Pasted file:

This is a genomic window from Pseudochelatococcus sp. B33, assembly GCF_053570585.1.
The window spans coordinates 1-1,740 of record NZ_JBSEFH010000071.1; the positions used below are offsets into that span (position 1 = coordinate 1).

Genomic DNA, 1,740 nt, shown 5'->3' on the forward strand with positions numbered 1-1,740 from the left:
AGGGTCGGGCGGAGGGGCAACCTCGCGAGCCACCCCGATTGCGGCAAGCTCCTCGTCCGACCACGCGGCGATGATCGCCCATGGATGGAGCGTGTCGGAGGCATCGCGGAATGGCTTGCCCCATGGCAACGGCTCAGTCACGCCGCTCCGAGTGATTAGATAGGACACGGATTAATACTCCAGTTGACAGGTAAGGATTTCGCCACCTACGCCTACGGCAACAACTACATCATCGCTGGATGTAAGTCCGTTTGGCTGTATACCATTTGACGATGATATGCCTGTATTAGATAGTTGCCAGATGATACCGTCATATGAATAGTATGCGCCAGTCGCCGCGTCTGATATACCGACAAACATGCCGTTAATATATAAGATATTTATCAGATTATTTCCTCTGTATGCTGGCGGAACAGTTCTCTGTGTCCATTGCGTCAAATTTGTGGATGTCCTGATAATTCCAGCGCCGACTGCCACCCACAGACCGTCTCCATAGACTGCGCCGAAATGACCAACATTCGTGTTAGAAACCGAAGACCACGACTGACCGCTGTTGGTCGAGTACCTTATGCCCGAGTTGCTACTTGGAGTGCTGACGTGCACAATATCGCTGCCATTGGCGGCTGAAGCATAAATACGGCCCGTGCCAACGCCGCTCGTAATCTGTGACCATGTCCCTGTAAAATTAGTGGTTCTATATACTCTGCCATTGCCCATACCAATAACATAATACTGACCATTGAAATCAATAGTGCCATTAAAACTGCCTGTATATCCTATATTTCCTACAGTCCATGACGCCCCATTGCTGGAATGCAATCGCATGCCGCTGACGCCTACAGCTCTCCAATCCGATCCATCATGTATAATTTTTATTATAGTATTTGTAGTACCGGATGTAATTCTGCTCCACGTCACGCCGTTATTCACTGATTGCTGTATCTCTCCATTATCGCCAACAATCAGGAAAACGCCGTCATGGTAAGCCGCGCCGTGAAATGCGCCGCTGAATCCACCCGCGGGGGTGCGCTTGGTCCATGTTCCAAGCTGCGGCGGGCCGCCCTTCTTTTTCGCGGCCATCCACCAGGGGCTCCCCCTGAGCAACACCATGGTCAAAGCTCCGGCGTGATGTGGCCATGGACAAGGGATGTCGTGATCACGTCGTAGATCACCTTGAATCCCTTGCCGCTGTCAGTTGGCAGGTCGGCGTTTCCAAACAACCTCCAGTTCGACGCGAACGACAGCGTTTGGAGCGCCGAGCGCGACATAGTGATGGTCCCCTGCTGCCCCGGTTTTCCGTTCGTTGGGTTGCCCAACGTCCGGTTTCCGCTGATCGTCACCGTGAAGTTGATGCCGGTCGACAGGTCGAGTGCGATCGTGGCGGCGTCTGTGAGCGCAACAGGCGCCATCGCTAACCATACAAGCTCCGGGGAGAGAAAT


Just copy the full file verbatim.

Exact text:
This is a genomic window from Pseudochelatococcus sp. B33, assembly GCF_053570585.1.
The window spans coordinates 1-1,740 of record NZ_JBSEFH010000071.1; the positions used below are offsets into that span (position 1 = coordinate 1).

Genomic DNA, 1,740 nt, shown 5'->3' on the forward strand with positions numbered 1-1,740 from the left:
AGGGTCGGGCGGAGGGGCAACCTCGCGAGCCACCCCGATTGCGGCAAGCTCCTCGTCCGACCACGCGGCGATGATCGCCCATGGATGGAGCGTGTCGGAGGCATCGCGGAATGGCTTGCCCCATGGCAACGGCTCAGTCACGCCGCTCCGAGTGATTAGATAGGACACGGATTAATACTCCAGTTGACAGGTAAGGATTTCGCCACCTACGCCTACGGCAACAACTACATCATCGCTGGATGTAAGTCCGTTTGGCTGTATACCATTTGACGATGATATGCCTGTATTAGATAGTTGCCAGATGATACCGTCATATGAATAGTATGCGCCAGTCGCCGCGTCTGATATACCGACAAACATGCCGTTAATATATAAGATATTTATCAGATTATTTCCTCTGTATGCTGGCGGAACAGTTCTCTGTGTCCATTGCGTCAAATTTGTGGATGTCCTGATAATTCCAGCGCCGACTGCCACCCACAGACCGTCTCCATAGACTGCGCCGAAATGACCAACATTCGTGTTAGAAACCGAAGACCACGACTGACCGCTGTTGGTCGAGTACCTTATGCCCGAGTTGCTACTTGGAGTGCTGACGTGCACAATATCGCTGCCATTGGCGGCTGAAGCATAAATACGGCCCGTGCCAACGCCGCTCGTAATCTGTGACCATGTCCCTGTAAAATTAGTGGTTCTATATACTCTGCCATTGCCCATACCAATAACATAATACTGACCATTGAAATCAATAGTGCCATTAAAACTGCCTGTATATCCTATATTTCCTACAGTCCATGACGCCCCATTGCTGGAATGCAATCGCATGCCGCTGACGCCTACAGCTCTCCAATCCGATCCATCATGTATAATTTTTATTATAGTATTTGTAGTACCGGATGTAATTCTGCTCCACGTCACGCCGTTATTCACTGATTGCTGTATCTCTCCATTATCGCCAACAATCAGGAAAACGCCGTCATGGTAAGCCGCGCCGTGAAATGCGCCGCTGAATCCACCCGCGGGGGTGCGCTTGGTCCATGTTCCAAGCTGCGGCGGGCCGCCCTTCTTTTTCGCGGCCATCCACCAGGGGCTCCCCCTGAGCAACACCATGGTCAAAGCTCCGGCGTGATGTGGCCATGGACAAGGGATGTCGTGATCACGTCGTAGATCACCTTGAATCCCTTGCCGCTGTCAGTTGGCAGGTCGGCGTTTCCAAACAACCTCCAGTTCGACGCGAACGACAGCGTTTGGAGCGCCGAGCGCGACATAGTGATGGTCCCCTGCTGCCCCGGTTTTCCGTTCGTTGGGTTGCCCAACGTCCGGTTTCCGCTGATCGTCACCGTGAAGTTGATGCCGGTCGACAGGTCGAGTGCGATCGTGGCGGCGTCTGTGAGCGCAACAGGCGCCATCGCTAACCATACAAGCTCCGGGGAGAGAAAT